I know there are heavy discussions on what IDE is the best. I must admit I’m a XCode guy. Sure, it has it’s quirks. But it does everything that I need for building my apps. And honestly, that’s pretty much it. In the past I have used PaintCode for some code generation. But with it’s €113,- price tag, I’ll just find an other solution for it. (Not that I don’t think the app isn’t worth it, but when I only use it once or twice every year, it’s a bit much …)

The ingredients

My app development isn’t really centered around some open source frameworks. Most of the work is just based on the core Apple API’s. But every now and then, I use some open source modules to make live a bit easier. For this, I usualy snoop around on GitHub’s Trending Swift page. Especially with he help of Carthage, the usage of swift dependencies isn’t very cumbersome anymore. In the past I used CocoaPods for this, but I really didn’t like the fact that CocoaPods modifies my workspace.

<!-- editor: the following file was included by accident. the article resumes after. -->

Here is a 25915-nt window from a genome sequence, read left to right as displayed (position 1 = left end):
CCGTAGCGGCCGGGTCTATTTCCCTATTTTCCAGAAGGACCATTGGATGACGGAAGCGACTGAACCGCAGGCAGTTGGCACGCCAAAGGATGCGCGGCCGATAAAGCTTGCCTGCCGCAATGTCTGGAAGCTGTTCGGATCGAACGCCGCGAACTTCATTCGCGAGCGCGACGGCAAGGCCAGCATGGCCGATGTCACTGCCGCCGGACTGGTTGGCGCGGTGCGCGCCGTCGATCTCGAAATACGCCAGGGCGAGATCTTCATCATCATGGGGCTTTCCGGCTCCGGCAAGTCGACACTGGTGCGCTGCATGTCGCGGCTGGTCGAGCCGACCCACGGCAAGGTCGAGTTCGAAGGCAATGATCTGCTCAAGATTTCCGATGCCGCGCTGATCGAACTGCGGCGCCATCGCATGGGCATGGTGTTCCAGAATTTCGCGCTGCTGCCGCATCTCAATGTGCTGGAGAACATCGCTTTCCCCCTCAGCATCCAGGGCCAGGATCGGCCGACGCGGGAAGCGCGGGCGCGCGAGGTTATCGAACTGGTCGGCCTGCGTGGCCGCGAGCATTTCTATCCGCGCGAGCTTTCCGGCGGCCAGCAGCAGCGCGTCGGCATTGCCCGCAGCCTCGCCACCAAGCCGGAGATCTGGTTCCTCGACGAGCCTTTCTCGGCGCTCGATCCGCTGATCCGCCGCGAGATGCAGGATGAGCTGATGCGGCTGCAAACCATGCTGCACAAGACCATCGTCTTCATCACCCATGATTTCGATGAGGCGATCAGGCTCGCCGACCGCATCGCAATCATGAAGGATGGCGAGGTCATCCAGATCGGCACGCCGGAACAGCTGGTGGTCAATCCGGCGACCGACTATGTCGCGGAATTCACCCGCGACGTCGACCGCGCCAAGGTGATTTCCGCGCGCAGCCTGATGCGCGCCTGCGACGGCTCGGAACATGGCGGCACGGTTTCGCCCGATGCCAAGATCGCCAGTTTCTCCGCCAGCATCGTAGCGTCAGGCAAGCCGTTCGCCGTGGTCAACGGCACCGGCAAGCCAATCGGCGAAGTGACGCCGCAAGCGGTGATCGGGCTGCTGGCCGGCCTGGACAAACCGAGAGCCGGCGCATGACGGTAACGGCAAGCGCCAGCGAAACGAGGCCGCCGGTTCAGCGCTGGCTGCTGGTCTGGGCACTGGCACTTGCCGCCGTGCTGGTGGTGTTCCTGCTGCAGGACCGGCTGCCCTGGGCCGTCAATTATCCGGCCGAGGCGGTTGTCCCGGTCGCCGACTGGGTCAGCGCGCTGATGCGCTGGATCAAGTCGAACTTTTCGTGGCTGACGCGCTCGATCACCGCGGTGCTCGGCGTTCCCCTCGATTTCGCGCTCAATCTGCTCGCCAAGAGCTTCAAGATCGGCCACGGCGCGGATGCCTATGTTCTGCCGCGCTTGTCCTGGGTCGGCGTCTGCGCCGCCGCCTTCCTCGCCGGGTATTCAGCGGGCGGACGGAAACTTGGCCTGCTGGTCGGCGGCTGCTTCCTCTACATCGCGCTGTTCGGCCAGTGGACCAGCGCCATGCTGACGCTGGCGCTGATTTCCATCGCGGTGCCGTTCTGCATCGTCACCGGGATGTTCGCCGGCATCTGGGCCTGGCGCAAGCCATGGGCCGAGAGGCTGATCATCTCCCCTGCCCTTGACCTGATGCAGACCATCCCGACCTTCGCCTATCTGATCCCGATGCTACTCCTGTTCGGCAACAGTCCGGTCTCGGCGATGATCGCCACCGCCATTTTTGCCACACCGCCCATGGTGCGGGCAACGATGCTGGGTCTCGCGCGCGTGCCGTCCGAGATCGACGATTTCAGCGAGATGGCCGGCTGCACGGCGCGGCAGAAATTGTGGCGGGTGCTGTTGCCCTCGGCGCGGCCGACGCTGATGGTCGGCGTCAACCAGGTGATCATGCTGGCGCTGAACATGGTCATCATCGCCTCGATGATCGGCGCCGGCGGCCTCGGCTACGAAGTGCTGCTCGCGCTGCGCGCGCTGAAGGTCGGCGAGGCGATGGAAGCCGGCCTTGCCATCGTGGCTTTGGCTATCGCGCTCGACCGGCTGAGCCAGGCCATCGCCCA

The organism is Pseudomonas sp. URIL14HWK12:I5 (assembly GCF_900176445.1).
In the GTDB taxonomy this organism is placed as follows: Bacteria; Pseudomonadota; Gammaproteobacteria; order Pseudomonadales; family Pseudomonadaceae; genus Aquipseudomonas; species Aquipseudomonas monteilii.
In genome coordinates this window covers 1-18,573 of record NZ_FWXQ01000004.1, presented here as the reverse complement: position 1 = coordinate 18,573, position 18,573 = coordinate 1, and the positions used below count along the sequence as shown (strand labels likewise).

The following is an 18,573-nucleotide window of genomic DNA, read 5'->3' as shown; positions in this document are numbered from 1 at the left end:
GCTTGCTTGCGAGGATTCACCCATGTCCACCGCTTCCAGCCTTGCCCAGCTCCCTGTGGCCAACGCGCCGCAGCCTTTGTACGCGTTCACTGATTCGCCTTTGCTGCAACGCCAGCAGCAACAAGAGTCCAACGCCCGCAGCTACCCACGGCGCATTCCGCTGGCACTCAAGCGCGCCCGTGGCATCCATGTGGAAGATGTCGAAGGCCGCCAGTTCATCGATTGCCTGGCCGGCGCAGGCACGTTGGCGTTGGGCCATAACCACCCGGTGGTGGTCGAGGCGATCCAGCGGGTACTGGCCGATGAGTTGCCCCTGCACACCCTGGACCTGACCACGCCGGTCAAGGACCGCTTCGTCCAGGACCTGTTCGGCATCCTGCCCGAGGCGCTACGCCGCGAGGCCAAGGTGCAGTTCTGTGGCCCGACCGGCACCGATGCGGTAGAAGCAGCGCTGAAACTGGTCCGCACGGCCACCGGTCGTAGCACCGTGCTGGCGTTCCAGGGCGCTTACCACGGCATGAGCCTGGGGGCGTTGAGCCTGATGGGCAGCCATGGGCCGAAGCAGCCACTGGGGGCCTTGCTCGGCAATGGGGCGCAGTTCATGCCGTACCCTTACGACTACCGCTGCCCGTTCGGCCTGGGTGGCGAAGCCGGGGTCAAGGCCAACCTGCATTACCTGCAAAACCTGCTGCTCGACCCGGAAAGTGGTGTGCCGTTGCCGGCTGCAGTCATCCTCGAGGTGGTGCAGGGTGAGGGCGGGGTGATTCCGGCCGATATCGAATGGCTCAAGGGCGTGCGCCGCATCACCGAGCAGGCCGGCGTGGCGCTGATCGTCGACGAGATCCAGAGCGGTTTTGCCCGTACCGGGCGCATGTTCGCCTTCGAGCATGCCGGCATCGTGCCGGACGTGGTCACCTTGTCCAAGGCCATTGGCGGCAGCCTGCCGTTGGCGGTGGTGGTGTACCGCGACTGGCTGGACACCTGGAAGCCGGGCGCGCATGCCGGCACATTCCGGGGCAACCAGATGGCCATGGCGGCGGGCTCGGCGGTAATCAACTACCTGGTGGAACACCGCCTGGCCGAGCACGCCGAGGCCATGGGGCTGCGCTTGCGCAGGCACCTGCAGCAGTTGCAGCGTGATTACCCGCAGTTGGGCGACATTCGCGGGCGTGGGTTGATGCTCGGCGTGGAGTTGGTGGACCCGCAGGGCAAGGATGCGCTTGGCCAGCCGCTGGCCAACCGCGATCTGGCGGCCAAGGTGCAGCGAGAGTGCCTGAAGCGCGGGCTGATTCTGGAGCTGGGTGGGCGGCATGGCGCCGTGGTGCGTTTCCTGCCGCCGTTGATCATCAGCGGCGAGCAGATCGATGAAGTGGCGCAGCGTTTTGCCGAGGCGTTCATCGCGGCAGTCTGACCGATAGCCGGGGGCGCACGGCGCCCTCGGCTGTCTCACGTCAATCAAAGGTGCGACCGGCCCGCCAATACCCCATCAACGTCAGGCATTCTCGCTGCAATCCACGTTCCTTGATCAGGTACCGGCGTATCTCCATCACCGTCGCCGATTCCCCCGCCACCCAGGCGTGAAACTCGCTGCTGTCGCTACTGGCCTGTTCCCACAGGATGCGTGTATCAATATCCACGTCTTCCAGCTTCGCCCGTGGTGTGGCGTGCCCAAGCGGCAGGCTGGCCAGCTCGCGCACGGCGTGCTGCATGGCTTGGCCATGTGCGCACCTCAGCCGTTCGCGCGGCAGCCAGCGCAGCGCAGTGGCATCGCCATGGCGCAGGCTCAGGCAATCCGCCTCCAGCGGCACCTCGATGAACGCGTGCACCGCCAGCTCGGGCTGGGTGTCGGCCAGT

Github. My favorite candy store.

Embedded Software development

Programming my microprocessors like an Arduino or ESP8266 is really mostly just for fun. In no way am I highly experienced on this field. But in the last 2 or 3 years i’ve experimented a lot with the available possibilities.

The tools

So, what’s the verdict after those years of experimentation? Use the PlatformIO IDE! It’s based on the earlier mentioned Atom editor (this is how I found out about Atom in the first place), and really makes the development for microprocessors so much more powerful. Honestly, ever since I switched from the Arduino editor to PlatformIO, I didn’t touch the Arduino editor anymore.